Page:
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Calidad Revistas Científicas Españolas
VOL.
30(4)/
2017
Author / Manuel MARTÍNEZ-NICOLÁS Full Time Professor. Group of Advanced Studies in Communication (GEAC). School of Communication Sciences, Rey Juan Carlos University, Spain
Author / Enric SAPERAS Full Chaired Proffesor. Group of Advanced Studies in Communication (GEAC). Rey Juan Carlos University. Spain
Author / Ángel CARRASCO-CAMPOS Assistant Professor. Department of Sociology and Social Work. Group of Advanced Studies in Communication (GEAC). University of Valladolid. Spain
More authors:  1 2 3
Article / Journalism research in Spain. Analysis of research articles published in Spanish journals over the past 25 years (1990-2014)
Contents /

1. Introduction[1]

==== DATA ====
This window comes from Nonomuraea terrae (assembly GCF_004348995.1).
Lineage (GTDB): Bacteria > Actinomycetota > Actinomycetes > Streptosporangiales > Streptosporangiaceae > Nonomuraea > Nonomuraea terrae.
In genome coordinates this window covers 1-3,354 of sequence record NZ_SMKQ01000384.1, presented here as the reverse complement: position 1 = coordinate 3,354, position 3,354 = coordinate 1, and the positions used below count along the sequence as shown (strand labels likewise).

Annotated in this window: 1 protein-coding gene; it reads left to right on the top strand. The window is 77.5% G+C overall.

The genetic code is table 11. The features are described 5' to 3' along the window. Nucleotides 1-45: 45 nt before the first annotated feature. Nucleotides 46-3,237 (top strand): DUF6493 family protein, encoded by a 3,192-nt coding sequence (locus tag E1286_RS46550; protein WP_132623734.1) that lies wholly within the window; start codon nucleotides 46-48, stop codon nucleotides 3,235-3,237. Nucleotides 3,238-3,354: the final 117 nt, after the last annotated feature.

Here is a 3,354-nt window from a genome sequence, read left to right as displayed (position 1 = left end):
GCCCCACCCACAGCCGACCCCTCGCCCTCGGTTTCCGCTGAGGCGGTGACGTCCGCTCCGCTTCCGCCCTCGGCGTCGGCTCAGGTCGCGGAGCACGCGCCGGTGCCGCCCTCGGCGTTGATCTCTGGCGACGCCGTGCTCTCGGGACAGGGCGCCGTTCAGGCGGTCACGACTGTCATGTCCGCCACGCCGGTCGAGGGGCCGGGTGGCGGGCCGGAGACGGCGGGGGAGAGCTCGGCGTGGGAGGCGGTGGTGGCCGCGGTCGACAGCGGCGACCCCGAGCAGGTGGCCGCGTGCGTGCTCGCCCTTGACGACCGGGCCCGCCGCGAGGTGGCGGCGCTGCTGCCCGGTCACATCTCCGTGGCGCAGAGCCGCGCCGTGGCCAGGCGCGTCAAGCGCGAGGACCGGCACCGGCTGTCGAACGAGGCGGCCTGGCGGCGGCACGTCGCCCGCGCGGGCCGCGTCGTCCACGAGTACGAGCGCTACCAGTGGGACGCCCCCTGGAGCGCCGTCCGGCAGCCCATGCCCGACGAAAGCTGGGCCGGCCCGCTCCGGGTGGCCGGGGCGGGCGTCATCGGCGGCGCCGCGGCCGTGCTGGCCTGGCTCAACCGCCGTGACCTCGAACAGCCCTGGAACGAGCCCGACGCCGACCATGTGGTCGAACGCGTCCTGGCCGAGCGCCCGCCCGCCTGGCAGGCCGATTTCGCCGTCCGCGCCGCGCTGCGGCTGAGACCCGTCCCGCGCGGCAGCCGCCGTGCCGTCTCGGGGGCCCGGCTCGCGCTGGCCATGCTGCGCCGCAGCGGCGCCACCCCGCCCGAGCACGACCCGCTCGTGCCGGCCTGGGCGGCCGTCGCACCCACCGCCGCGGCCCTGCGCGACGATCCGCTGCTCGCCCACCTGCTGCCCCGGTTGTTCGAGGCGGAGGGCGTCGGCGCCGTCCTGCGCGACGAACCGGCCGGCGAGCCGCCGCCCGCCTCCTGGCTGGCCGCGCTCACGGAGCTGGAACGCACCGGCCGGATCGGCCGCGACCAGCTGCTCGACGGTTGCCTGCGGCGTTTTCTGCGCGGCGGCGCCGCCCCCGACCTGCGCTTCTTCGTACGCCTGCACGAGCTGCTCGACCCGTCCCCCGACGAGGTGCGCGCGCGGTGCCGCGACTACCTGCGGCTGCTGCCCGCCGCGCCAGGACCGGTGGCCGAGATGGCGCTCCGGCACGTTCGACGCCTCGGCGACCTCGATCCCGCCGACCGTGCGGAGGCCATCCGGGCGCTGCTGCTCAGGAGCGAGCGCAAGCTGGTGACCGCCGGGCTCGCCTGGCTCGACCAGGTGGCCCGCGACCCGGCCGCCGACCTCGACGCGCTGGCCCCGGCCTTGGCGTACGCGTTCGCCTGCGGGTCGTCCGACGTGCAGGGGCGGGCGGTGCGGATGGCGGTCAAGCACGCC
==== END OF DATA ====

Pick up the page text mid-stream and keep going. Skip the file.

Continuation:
Spanish communication research has experienced an accelerated process of consolidation, probably driven by the impact of the institutional changes that have affected the operation of this disciplinary field during the last twenty-five years. The context in which this field began to develop in the early 1970s, linked to the founding of the first faculties of Communication Sciences, was radically altered during the 1990s with the multiplication of universities that offered degrees in communication (Jones, 1998; Moragas, 2005). This led to an exponential growth in the volume of scientific production (Fernández-Quijada & Masip, 2013; Piñeiro, 2016) and the internal diversity of the academic community (Martínez-Nicolás, 2006 and 2008). The second institutional milestone that had a decisive influence on the general orientation of Spanish communication research was the creation, in 2003, of ANECA, the National Agency for Quality Assessment and Accreditation of Spain (Soriano, 2008) and, above all, its implementation of the Academia teaching accreditation programme in 2008, which attributed a preferential curricular value for professional promotion to research, and particularly to research published in journals (Saperas, 2016).